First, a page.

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July 8, 2014

Anglican Reflections: What About Apostolic Succession?

Filed under: Anglicanism,Theology — William Witt @ 9:05 pm
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Four_ApostlesApostolic succession has had three different meanings in the history of the church.1

(a) In the second century, apostolic succession was important (over against gnosticism) because of the issue of historical continuity. A historical succession of bishops was one of the four marks distinguishing catholic Christians from their gnostic opponents. Those churches that recognized the canonical authority of Scripture, interpreted and summarized Scripture by the Rule of Faith, and worshiped in word and Sacrament were the same churches that could trace their history through a succession of bishops from the apostles. This is the argument used by Irenaeus in Against Heresies 3.3,4. The focus here is on succession of bishops as an assurance of orthodox teaching.

(b) The bishops are successors of apostles in the sense that they continue to exercise various functions exercised by the apostles: teaching, preaching, celebrating the sacraments, ordination.

(c) The most controversial understanding of apostolic succession is that the “grace” of ordination is handed down from the apostles from one generation of bishops to another through the laying on of hands.

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July 7, 2014

Anglican Reflections: What About Bishops?

Filed under: Anglicanism,Theology — William Witt @ 12:07 pm
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I received the following question in my email and thought it worth sharing my response:

I am having a hard time wrapping my mind around the defense for episcopal church government. I can see the case for a plurality of elders in the New Testament, but this would seemingly lend itself to either a Presbyterian or Congregational polity. What is the best defense for the role of bishops? Can we defend it from the New Testament? And how do Anglicans account for the plurality of elders, such as revealed in Philippians 1:1?

The following is my own argument, but is a summary of arguments that can be found in numerous sources. A bibliography occurs at the end.

BishopAlmost immediately after the Reformation, Anglicans acknowledged that the distinction between bishops and presbyters is not clearly articulated in the New Testament. Episcopacy was still defended, and a number of similar arguments have been used and repeated, beginning at least from the time of Richard Hooker.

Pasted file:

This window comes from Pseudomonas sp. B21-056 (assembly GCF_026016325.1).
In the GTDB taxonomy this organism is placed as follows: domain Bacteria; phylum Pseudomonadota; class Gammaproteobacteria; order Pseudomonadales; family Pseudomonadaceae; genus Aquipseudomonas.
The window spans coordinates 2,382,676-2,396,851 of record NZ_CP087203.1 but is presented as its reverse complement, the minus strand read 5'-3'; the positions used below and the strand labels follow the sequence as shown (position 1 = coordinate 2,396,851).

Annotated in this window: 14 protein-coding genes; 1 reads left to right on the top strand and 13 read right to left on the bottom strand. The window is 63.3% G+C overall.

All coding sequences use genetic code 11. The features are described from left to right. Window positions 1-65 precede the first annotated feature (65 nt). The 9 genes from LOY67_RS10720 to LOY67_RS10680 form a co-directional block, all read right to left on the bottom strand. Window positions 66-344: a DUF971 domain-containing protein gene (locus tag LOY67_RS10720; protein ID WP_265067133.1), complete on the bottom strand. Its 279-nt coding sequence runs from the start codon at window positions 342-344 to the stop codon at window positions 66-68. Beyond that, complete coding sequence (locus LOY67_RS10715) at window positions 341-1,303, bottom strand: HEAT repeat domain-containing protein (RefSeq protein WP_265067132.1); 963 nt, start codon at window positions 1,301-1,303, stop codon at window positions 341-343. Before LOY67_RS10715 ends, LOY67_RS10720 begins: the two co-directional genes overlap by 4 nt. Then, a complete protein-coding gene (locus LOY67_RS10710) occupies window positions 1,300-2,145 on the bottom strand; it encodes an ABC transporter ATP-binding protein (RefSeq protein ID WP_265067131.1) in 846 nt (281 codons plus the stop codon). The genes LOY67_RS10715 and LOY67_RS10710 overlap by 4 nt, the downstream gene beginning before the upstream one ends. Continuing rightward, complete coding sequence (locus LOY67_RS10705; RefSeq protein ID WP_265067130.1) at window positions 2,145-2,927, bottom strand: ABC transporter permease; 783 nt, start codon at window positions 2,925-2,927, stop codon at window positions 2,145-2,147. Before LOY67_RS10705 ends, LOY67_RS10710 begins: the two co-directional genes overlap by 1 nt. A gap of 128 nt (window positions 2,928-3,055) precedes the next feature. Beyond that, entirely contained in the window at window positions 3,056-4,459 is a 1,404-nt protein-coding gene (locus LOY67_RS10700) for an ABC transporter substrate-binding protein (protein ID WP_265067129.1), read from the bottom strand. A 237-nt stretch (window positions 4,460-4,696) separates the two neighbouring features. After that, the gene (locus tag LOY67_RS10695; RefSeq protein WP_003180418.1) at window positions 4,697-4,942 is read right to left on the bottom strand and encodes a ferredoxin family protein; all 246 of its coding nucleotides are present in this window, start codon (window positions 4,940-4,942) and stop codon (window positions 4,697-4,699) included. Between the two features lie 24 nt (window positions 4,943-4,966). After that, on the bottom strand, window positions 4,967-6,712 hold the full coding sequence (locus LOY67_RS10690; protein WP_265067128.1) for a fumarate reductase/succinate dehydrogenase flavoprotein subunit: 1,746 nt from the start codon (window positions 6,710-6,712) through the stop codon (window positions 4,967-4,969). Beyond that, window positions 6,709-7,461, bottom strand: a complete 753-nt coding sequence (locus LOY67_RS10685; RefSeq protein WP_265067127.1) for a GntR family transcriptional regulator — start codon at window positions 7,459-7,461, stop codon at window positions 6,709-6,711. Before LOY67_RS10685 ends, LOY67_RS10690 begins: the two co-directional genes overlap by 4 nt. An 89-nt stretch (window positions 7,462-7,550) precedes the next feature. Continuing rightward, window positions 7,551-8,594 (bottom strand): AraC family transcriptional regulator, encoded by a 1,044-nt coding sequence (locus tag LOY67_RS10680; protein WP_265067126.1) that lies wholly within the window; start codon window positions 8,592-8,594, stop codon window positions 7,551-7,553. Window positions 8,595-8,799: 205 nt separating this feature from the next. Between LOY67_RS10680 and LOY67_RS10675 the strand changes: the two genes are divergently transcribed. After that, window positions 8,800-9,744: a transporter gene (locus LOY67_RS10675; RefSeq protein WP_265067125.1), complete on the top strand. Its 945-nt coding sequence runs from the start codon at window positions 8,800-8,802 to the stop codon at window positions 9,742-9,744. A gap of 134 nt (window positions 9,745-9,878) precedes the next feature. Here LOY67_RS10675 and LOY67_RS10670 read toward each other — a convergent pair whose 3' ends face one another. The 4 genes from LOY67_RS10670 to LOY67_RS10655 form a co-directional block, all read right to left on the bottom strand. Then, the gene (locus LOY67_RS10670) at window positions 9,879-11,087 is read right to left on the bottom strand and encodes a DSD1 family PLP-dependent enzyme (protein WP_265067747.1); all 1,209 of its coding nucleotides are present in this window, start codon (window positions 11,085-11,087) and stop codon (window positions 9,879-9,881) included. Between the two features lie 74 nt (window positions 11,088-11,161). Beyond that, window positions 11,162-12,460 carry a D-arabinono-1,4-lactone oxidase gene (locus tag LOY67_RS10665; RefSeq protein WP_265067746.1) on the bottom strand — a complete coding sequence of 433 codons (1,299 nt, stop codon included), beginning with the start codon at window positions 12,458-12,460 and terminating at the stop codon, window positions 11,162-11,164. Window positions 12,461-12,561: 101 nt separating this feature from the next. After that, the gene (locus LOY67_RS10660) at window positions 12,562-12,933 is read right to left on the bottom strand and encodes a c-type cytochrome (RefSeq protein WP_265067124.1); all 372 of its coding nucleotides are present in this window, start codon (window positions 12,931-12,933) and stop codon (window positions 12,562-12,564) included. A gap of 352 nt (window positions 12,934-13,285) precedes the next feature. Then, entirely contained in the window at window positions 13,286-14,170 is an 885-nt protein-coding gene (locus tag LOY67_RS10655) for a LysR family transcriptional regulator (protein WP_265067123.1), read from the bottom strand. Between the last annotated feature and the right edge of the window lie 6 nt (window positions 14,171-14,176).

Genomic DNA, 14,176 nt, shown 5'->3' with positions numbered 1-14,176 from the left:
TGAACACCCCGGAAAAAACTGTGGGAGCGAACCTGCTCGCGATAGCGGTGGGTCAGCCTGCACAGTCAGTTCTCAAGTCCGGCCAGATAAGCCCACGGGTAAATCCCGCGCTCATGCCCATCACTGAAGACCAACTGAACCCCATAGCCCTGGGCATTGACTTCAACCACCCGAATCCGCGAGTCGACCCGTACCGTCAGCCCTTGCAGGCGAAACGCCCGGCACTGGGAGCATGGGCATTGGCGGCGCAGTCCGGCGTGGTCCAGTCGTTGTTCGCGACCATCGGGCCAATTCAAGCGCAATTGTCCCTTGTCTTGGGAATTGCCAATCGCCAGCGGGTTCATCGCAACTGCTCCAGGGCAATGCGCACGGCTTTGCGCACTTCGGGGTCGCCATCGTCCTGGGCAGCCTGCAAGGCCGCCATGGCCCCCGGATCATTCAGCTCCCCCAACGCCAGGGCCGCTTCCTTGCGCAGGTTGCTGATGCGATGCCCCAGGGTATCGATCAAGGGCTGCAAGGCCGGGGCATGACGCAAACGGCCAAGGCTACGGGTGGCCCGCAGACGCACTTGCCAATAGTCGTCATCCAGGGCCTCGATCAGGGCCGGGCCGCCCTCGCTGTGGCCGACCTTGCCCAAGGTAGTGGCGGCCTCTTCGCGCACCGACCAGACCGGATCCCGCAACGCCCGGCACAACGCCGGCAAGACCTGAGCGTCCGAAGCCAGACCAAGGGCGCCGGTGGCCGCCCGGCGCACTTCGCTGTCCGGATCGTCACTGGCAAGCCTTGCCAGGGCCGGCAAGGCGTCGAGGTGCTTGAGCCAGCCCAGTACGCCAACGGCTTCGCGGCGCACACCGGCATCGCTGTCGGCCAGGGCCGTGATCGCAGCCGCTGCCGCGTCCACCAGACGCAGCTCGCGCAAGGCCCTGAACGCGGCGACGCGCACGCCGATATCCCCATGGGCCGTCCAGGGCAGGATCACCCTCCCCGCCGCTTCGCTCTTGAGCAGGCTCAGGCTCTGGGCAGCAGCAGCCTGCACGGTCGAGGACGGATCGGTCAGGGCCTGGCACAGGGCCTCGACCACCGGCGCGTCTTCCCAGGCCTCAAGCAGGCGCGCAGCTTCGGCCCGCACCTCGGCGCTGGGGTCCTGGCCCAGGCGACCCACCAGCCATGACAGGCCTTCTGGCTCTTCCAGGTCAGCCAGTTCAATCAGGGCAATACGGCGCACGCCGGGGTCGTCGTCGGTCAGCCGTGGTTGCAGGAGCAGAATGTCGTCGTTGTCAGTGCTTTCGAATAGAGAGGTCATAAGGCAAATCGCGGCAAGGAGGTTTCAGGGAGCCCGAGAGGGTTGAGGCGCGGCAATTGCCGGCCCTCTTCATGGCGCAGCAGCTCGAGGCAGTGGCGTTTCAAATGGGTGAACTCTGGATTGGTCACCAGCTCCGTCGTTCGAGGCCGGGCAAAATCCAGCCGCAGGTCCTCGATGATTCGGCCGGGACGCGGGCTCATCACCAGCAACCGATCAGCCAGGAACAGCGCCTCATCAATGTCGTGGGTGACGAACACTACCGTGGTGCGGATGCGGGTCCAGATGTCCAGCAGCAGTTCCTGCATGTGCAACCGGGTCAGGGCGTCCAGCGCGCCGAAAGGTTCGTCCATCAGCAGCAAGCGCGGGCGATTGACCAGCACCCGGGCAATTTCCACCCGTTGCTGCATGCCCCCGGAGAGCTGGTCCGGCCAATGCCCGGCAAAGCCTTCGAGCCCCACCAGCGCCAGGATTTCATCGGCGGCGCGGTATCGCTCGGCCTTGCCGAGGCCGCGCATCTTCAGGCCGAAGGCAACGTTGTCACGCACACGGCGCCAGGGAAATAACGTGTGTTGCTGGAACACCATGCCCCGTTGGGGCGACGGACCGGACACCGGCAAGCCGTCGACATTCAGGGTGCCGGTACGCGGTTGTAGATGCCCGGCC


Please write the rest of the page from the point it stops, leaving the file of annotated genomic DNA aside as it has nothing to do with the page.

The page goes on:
The first issue has to do with the difference between exegesis and hermeneutics, that is, the difference between what Scripture meant in its original historical setting and how the church applies Scripture to its life today. The fundamental difference between Richard Hooker and his Puritan opponents had to do with the issue of contemporary application. Both Hooker and the Puritans agreed that Scripture was the final authority for Christian doctrine and practices, but they differed on what that meant for the contemporary application of Scripture. The Puritans subscribed to the “regulative” principle of biblical interpretation: whatever is not specifically commanded in Scripture is forbidden. Accordingly, they were opposed to such practices as the exchange of wedding rings, written liturgies (such as the Book of Common Prayer), hymns (apart from the Psalms), vestments, and bishops, insofar as the Puritans noted correctly that the New Testament makes no inherent distinction between presbyteroi (presbyters) and episkopoi (bishops). To the contrary, Hooker embraced a permissive understanding of biblical hermeneutics: whatever Scripture does not explicitly forbid is permitted. Moreover, Hooker distinguished between matters of doctrine and morals (which are unchangeable), and matters of civil and ritual law (which are changeable by the church). The famous distinction between moral, civil and ritual law is not original to Hooker; it can be found in Thomas Aquinas, in the Lutheran Confessions, and in John Calvin. Hooker also insisted, however, that the distinction meant that churches were free to adopt ecclesiastical practices that were not explicitly commanded in the New Testament as long as they were not forbidden. This included written prayers (liturgical worship, including the Prayer Book), practices such as exchanging wedding rings, and retaining the historic catholic practice of the three-fold order of bishops, priests, and deacons – even if that order is not explicitly commanded or found in the New Testament. (more…)

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